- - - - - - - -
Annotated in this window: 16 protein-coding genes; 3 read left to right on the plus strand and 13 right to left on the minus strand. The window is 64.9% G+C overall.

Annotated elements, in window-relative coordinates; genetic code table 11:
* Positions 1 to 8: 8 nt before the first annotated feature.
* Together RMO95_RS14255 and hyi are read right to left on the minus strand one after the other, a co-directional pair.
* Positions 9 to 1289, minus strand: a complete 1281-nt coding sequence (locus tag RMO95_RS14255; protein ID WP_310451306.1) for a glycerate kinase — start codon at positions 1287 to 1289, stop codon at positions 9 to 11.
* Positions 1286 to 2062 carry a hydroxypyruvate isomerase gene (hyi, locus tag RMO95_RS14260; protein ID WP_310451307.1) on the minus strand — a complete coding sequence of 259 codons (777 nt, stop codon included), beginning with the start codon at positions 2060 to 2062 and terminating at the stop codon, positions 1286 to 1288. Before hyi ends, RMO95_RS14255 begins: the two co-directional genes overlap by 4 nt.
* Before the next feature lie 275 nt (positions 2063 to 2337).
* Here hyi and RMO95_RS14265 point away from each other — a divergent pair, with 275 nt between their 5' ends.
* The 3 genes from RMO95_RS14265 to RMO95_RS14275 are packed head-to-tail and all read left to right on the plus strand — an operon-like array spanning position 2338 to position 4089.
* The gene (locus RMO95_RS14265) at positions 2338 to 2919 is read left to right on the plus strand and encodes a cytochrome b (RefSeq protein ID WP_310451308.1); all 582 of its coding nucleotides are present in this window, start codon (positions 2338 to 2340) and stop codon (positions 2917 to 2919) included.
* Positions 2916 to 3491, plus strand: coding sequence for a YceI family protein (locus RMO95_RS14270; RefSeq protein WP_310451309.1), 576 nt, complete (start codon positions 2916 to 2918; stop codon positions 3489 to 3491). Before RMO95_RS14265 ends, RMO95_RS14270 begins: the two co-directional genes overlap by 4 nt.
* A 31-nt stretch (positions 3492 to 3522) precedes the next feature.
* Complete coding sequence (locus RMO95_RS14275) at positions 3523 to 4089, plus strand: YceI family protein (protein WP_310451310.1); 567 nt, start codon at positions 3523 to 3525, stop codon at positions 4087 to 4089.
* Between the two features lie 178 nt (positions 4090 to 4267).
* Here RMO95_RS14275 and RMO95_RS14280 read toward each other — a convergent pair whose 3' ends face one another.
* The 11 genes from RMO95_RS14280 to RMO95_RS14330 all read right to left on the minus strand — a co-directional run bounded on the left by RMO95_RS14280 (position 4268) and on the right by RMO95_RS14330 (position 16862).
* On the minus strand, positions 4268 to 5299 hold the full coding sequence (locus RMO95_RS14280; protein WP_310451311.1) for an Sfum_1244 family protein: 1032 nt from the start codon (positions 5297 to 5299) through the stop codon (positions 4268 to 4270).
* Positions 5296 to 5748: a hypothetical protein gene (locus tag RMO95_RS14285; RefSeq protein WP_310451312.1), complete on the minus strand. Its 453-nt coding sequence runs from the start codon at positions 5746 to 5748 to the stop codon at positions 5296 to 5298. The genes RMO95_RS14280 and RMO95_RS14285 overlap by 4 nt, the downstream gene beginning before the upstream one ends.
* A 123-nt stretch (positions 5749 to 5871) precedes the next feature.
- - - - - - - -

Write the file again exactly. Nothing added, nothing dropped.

Annotated in this window: 16 protein-coding genes; 3 read left to right on the plus strand and 13 right to left on the minus strand. The window is 64.9% G+C overall.

Annotated elements, in window-relative coordinates; genetic code table 11:
* Positions 1 to 8: 8 nt before the first annotated feature.
* Together RMO95_RS14255 and hyi are read right to left on the minus strand one after the other, a co-directional pair.
* Positions 9 to 1289, minus strand: a complete 1281-nt coding sequence (locus tag RMO95_RS14255; protein ID WP_310451306.1) for a glycerate kinase — start codon at positions 1287 to 1289, stop codon at positions 9 to 11.
* Positions 1286 to 2062 carry a hydroxypyruvate isomerase gene (hyi, locus tag RMO95_RS14260; protein ID WP_310451307.1) on the minus strand — a complete coding sequence of 259 codons (777 nt, stop codon included), beginning with the start codon at positions 2060 to 2062 and terminating at the stop codon, positions 1286 to 1288. Before hyi ends, RMO95_RS14255 begins: the two co-directional genes overlap by 4 nt.
* Before the next feature lie 275 nt (positions 2063 to 2337).
* Here hyi and RMO95_RS14265 point away from each other — a divergent pair, with 275 nt between their 5' ends.
* The 3 genes from RMO95_RS14265 to RMO95_RS14275 are packed head-to-tail and all read left to right on the plus strand — an operon-like array spanning position 2338 to position 4089.
* The gene (locus RMO95_RS14265) at positions 2338 to 2919 is read left to right on the plus strand and encodes a cytochrome b (RefSeq protein ID WP_310451308.1); all 582 of its coding nucleotides are present in this window, start codon (positions 2338 to 2340) and stop codon (positions 2917 to 2919) included.
* Positions 2916 to 3491, plus strand: coding sequence for a YceI family protein (locus RMO95_RS14270; RefSeq protein WP_310451309.1), 576 nt, complete (start codon positions 2916 to 2918; stop codon positions 3489 to 3491). Before RMO95_RS14265 ends, RMO95_RS14270 begins: the two co-directional genes overlap by 4 nt.
* A 31-nt stretch (positions 3492 to 3522) precedes the next feature.
* Complete coding sequence (locus RMO95_RS14275) at positions 3523 to 4089, plus strand: YceI family protein (protein WP_310451310.1); 567 nt, start codon at positions 3523 to 3525, stop codon at positions 4087 to 4089.
* Between the two features lie 178 nt (positions 4090 to 4267).
* Here RMO95_RS14275 and RMO95_RS14280 read toward each other — a convergent pair whose 3' ends face one another.
* The 11 genes from RMO95_RS14280 to RMO95_RS14330 all read right to left on the minus strand — a co-directional run bounded on the left by RMO95_RS14280 (position 4268) and on the right by RMO95_RS14330 (position 16862).
* On the minus strand, positions 4268 to 5299 hold the full coding sequence (locus RMO95_RS14280; protein WP_310451311.1) for an Sfum_1244 family protein: 1032 nt from the start codon (positions 5297 to 5299) through the stop codon (positions 4268 to 4270).
* Positions 5296 to 5748: a hypothetical protein gene (locus tag RMO95_RS14285; RefSeq protein WP_310451312.1), complete on the minus strand. Its 453-nt coding sequence runs from the start codon at positions 5746 to 5748 to the stop codon at positions 5296 to 5298. The genes RMO95_RS14280 and RMO95_RS14285 overlap by 4 nt, the downstream gene beginning before the upstream one ends.
* A 123-nt stretch (positions 5749 to 5871) precedes the next feature.